There were 60 children in the two reception classes. This must have been overwhelming for Dan given his sensory and attachment needs. The school reduced his hours. He started one hour later than the other children and went into their ‘inclusion’ room (in reality an exclusion room) before joining the mainstream class later on. He struggled with this daily transition, becoming disruptive or aggressive when he re-joined the mainstream environment. They tried to have him mix with smaller groups of children but he was disruptive.
I managed to get a place for him in alternative provision. Schools specialising in social emotional mental health needs do not enrol until Year 1 (age 5) or above. Until then I had to educate Dan at home. The local authority redirected his ECHP budget so I could access support from the local home educator group and other educational initiatives in the city. Dan flourished in many of the activities we explored during this time.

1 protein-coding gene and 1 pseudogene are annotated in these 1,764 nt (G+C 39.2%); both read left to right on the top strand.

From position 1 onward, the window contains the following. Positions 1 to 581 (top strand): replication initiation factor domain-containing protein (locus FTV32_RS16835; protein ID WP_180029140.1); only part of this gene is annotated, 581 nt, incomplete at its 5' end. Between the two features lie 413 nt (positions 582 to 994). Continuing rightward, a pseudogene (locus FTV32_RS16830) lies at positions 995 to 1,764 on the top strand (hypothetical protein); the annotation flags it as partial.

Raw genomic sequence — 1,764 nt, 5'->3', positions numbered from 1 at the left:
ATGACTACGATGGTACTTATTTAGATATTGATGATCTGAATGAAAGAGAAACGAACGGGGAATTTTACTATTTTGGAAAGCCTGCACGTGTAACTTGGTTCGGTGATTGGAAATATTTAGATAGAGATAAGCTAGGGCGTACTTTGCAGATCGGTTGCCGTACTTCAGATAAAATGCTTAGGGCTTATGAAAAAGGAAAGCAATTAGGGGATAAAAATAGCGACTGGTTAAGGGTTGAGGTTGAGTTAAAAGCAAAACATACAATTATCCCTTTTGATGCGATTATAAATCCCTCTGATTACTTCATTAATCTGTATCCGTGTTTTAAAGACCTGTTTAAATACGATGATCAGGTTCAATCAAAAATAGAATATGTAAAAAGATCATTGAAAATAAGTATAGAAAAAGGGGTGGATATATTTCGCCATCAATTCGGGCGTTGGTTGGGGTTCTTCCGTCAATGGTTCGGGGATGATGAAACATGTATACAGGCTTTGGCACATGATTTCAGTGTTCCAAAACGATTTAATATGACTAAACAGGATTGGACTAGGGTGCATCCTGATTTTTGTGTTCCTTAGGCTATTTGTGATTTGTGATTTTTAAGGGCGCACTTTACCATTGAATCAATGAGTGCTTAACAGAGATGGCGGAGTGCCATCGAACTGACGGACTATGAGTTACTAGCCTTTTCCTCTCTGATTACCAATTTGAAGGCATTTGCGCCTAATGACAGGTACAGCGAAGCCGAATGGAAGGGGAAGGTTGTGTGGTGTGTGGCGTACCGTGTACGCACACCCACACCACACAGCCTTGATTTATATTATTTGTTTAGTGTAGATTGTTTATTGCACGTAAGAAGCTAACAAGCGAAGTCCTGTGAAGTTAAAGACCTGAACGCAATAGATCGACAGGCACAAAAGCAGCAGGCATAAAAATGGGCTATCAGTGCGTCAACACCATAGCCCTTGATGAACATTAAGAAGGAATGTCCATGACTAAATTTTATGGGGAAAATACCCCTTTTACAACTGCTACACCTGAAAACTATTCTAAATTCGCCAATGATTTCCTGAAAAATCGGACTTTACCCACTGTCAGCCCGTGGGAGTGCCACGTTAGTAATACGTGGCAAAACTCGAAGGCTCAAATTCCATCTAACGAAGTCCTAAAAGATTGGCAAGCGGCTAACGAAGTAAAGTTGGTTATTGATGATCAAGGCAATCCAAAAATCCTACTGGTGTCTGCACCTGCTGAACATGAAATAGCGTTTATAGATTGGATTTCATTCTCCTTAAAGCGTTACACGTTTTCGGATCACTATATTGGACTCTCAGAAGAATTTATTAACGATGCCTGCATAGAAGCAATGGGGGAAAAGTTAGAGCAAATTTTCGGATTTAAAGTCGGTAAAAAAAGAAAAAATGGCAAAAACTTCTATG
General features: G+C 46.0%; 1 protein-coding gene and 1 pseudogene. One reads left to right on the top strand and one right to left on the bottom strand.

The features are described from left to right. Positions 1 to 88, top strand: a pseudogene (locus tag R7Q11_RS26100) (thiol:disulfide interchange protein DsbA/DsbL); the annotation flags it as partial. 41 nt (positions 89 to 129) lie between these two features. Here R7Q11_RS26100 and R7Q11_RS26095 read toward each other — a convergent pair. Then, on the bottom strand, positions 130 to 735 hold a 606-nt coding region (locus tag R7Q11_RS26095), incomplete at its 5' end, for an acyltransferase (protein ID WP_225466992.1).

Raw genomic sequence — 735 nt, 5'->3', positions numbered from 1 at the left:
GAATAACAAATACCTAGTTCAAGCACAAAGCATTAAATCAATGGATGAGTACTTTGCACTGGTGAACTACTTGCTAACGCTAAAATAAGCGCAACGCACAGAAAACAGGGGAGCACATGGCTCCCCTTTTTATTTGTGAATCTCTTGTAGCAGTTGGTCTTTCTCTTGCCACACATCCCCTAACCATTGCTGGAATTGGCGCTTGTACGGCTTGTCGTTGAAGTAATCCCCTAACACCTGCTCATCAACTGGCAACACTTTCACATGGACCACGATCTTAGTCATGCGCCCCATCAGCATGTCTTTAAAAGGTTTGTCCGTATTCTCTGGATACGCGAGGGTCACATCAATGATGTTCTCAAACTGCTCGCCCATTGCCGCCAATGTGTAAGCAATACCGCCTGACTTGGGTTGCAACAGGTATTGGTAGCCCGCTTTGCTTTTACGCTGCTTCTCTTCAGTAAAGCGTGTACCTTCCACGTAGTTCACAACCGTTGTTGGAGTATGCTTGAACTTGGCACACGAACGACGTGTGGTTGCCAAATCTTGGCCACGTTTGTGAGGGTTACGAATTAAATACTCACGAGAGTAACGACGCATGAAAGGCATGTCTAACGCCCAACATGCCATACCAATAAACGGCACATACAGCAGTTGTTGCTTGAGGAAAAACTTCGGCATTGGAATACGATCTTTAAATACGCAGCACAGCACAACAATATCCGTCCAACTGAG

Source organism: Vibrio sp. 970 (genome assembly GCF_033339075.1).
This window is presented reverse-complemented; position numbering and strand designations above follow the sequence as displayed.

Learning new techniques at home
To support Dan’s learning at home, I accessed the local post-adoption support team who suggested using a neurosequential model of working. This is a developmentally informed and biologically respectful approach to working with children. It is not a specific therapeutic technique or intervention but a way to organise a child’s history and current functioning. I emotionally support Dan in ways often considered appropriate for children younger than him, while supporting his wider learning at a level suitable for his actual age.
Sensory integration therapy is important and takes a play-oriented approach. We use therapies like deep pressure, brushing, weighted vests, and swinging, which can calm an anxious child. I adapted my home to suit his physical needs. We have equipment to exercise and burn off energy (e.g., a small trampoline), and a hammock and weighted blanket to satisfy his need to cocoon himself. These techniques helped improve his behaviour at home and he progressed well.